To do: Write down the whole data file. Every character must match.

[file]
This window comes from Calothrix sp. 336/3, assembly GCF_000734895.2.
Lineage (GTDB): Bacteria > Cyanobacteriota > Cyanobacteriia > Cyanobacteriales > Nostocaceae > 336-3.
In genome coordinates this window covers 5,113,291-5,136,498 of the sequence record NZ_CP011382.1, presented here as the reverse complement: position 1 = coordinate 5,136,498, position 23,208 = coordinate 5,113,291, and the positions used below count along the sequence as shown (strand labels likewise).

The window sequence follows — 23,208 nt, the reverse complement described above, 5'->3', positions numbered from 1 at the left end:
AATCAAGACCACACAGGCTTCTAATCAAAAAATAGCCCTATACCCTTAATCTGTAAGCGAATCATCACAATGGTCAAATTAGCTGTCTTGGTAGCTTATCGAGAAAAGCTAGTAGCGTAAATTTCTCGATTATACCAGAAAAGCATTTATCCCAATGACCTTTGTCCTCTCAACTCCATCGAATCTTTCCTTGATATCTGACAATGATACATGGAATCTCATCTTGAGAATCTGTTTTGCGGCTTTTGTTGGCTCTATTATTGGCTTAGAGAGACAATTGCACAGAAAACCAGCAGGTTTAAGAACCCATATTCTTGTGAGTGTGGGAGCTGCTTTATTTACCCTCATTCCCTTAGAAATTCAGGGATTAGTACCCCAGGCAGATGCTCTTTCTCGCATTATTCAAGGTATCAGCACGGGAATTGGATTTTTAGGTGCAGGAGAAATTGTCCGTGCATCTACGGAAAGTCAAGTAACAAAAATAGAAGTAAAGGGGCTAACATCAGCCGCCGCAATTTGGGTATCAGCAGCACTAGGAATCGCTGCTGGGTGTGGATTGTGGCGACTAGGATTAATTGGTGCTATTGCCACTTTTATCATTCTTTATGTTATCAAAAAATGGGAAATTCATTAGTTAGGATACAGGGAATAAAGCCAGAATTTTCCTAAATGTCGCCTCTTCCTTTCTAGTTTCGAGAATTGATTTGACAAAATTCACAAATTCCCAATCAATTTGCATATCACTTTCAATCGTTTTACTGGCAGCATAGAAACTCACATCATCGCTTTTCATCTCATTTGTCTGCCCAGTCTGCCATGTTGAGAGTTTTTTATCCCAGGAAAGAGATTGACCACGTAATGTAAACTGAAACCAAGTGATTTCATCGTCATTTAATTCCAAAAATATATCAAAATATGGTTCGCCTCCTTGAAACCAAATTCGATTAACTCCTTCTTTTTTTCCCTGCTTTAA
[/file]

This window comes from Calothrix sp. 336/3, assembly GCF_000734895.2.
Lineage (GTDB): Bacteria > Cyanobacteriota > Cyanobacteriia > Cyanobacteriales > Nostocaceae > 336-3.
In genome coordinates this window covers 5,113,291-5,136,498 of the sequence record NZ_CP011382.1, presented here as the reverse complement: position 1 = coordinate 5,136,498, position 23,208 = coordinate 5,113,291, and the positions used below count along the sequence as shown (strand labels likewise).

The window sequence follows — 23,208 nt, the reverse complement described above, 5'->3', positions numbered from 1 at the left end:
AATCAAGACCACACAGGCTTCTAATCAAAAAATAGCCCTATACCCTTAATCTGTAAGCGAATCATCACAATGGTCAAATTAGCTGTCTTGGTAGCTTATCGAGAAAAGCTAGTAGCGTAAATTTCTCGATTATACCAGAAAAGCATTTATCCCAATGACCTTTGTCCTCTCAACTCCATCGAATCTTTCCTTGATATCTGACAATGATACATGGAATCTCATCTTGAGAATCTGTTTTGCGGCTTTTGTTGGCTCTATTATTGGCTTAGAGAGACAATTGCACAGAAAACCAGCAGGTTTAAGAACCCATATTCTTGTGAGTGTGGGAGCTGCTTTATTTACCCTCATTCCCTTAGAAATTCAGGGATTAGTACCCCAGGCAGATGCTCTTTCTCGCATTATTCAAGGTATCAGCACGGGAATTGGATTTTTAGGTGCAGGAGAAATTGTCCGTGCATCTACGGAAAGTCAAGTAACAAAAATAGAAGTAAAGGGGCTAACATCAGCCGCCGCAATTTGGGTATCAGCAGCACTAGGAATCGCTGCTGGGTGTGGATTGTGGCGACTAGGATTAATTGGTGCTATTGCCACTTTTATCATTCTTTATGTTATCAAAAAATGGGAAATTCATTAGTTAGGATACAGGGAATAAAGCCAGAATTTTCCTAAATGTCGCCTCTTCCTTTCTAGTTTCGAGAATTGATTTGACAAAATTCACAAATTCCCAATCAATTTGCATATCACTTTCAATCGTTTTACTGGCAGCATAGAAACTCACATCATCGCTTTTCATCTCATTTGTCTGCCCAGTCTGCCATGTTGAGAGTTTTTTATCCCAGGAAAGAGATTGACCACGTAATGTAAACTGAAACCAAGTGATTTCATCGTCATTTAATTCCAAAAATATATCAAAATATGGTTCGCCTCCTTGAAACCAAATTCGATTAACTCCTTCTTTTTTTCCCTGCTTTAA